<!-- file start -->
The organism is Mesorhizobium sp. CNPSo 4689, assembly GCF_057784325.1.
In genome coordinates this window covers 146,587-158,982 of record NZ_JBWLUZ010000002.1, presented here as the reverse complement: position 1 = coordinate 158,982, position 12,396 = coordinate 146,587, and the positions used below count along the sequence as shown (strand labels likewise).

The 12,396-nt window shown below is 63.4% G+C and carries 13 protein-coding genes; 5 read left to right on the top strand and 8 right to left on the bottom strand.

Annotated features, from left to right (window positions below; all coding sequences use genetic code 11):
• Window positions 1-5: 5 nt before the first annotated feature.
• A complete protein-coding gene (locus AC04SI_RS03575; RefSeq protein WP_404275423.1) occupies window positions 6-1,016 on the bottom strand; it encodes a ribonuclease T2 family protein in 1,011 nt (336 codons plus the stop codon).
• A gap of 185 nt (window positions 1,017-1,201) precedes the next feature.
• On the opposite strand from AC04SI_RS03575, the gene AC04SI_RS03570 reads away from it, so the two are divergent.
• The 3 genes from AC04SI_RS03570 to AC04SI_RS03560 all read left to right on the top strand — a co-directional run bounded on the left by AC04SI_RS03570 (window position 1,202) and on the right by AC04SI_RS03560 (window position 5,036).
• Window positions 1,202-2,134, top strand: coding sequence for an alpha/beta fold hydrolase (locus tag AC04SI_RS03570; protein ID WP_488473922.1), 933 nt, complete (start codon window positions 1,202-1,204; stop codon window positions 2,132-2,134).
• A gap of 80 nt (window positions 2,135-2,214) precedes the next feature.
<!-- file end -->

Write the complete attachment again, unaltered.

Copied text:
The organism is Mesorhizobium sp. CNPSo 4689, assembly GCF_057784325.1.
In genome coordinates this window covers 146,587-158,982 of record NZ_JBWLUZ010000002.1, presented here as the reverse complement: position 1 = coordinate 158,982, position 12,396 = coordinate 146,587, and the positions used below count along the sequence as shown (strand labels likewise).

The 12,396-nt window shown below is 63.4% G+C and carries 13 protein-coding genes; 5 read left to right on the top strand and 8 right to left on the bottom strand.

Annotated features, from left to right (window positions below; all coding sequences use genetic code 11):
• Window positions 1-5: 5 nt before the first annotated feature.
• A complete protein-coding gene (locus AC04SI_RS03575; RefSeq protein WP_404275423.1) occupies window positions 6-1,016 on the bottom strand; it encodes a ribonuclease T2 family protein in 1,011 nt (336 codons plus the stop codon).
• A gap of 185 nt (window positions 1,017-1,201) precedes the next feature.
• On the opposite strand from AC04SI_RS03575, the gene AC04SI_RS03570 reads away from it, so the two are divergent.
• The 3 genes from AC04SI_RS03570 to AC04SI_RS03560 all read left to right on the top strand — a co-directional run bounded on the left by AC04SI_RS03570 (window position 1,202) and on the right by AC04SI_RS03560 (window position 5,036).
• Window positions 1,202-2,134, top strand: coding sequence for an alpha/beta fold hydrolase (locus tag AC04SI_RS03570; protein ID WP_488473922.1), 933 nt, complete (start codon window positions 1,202-1,204; stop codon window positions 2,132-2,134).
• A gap of 80 nt (window positions 2,135-2,214) precedes the next feature.